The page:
IP Montevideo research discovers immune cells that attack the motor system in ALS
MONTEVIDEO, Uruguay. An international team of researchers have discovered a previously unknown immune mechanism mediated by mast cells and neutrophils that appears to be closely linked to the progression of amyotrophic lateral sclerosis (ALS). The discovery could provide a new understanding of the disease mechanisms and alternative therapeutic approaches.
ALS is a progressive paralytic disease caused by degeneration of motor neurons and peripheral motor axons that command voluntary muscle activity. Degeneration of the distal motor nerve terminals is an early event in ALS. There is actually no curative treatment for this disease, and even a way to slow its progression would be a significant therapeutic advance, scientists say.
Findings were reported today in the Journal of Clinical Investigation Insight, by researchers from the Institut Pasteur de Montevideo, University of Alabama at Birmingham (UAB), Oregon State University (OSU) and Institut IMAGINE of Paris.
Scientists discovered that immune cells, known as mast cells and neutrophils, abnormally infiltrate into muscles of autopsied ALS patients and interact with neuromuscular junctions, the connection between motor neurons and muscle fibers that enables motion. “This finding was unexpected, it suggests a chronic inflammation process that could explain the failure of motor nerve fibers to correctly command the muscle”, said Dr. Luis Barbeito, principal investigator at Institut Pasteur of Montevideo, who has been working on ALS for more than 20 years.
The immune system has been shown to play an integral role in the acceleration of ALS, both in the central and peripheral motor systems. The neuroinflammatory response that occurs in this disease is created by reactive immune cells that invade the peripheral and central motor nerves and nerve terminals at the junction between nerve and muscle.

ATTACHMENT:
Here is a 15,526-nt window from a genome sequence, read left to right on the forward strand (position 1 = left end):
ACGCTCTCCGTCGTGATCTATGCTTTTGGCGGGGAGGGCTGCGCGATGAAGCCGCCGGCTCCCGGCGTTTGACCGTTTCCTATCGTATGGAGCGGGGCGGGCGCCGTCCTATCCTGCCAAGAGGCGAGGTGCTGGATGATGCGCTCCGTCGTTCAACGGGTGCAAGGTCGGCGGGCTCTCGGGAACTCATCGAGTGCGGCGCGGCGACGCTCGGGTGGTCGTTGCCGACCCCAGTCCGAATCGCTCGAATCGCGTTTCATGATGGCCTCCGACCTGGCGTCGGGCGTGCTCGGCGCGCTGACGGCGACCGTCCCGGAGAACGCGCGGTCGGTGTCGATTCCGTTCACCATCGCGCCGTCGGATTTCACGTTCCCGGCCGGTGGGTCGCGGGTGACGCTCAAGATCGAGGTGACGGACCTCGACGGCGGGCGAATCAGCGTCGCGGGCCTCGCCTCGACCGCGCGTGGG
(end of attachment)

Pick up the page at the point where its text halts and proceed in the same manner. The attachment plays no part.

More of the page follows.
Using a rat model of ALS, scientists discovered that mast cells and neutrophils affected not only muscle nerve terminals but also nerves containing motor axons. More intriguing, immune cell number sharply increased after paralysis onset. “We believe that immune cell attack is driving paralysis progression of ALS; neutrophils seem to be noxious effectors because they destroy and engulf axons and myelin” said Emiliano Trias, an Uruguayan postdoctoral researcher at Institut Pasteur and leading author of the paper.
Of considerable interest, researchers said that mast cells and neutrophils seem to act in concert. Downregulation of mast cells in ALS rats by treatment with a tyrosine kinase inhibitor drug, masitinib, also prevented neutrophil infiltration and notably, progressive motor nerve degeneration and muscular denervation. “By blocking these different cell types in rodent models of ALS, we can begin to determine potential therapeutic effects in human ALS. This work emphasizes the importance of targeting therapy to the peripheral motor system including the junction between the muscle and nerve”, said the co-author Dr. Peter H. King, who has been involved in ALS clinical management for decades and oversees a multidisciplinary ALS clinic at the Birmingham Veterans Administration Medical Center in conjunction with the multidisciplinary clinic at UAB and a biorepository of tissue samples.
“This observation provides new therapeutic approaches towards treating the worst of the symptoms underlying ALS, the progressive and relentless loss of muscle wasting. The study also provides a stronger rationale for why Masitinib, a drug originally developed to treat mast cell tumors, might be protective in ALS. We look forward to seeing more results in clinical trials” said Dr. Joseph Beckman, co-author and leading ALS researcher at Linus Pauling Institute in OSU.
While tyrosine kinase inhibitors were used clinically in oncology for more than a decade, only masitinib has been tested in ALS clinical trials.
Slowing or stopping the progression of paralysis in ALS by means of specific drugs would be a critical first step on the road to working towards a cure, researchers said.
Current studies have been supported by research local agencies and participating institution grants. This study has been possible thanks to patients that generously committed to donate their bodies once they passed away to the biorepository Dr. King started 5 years ago.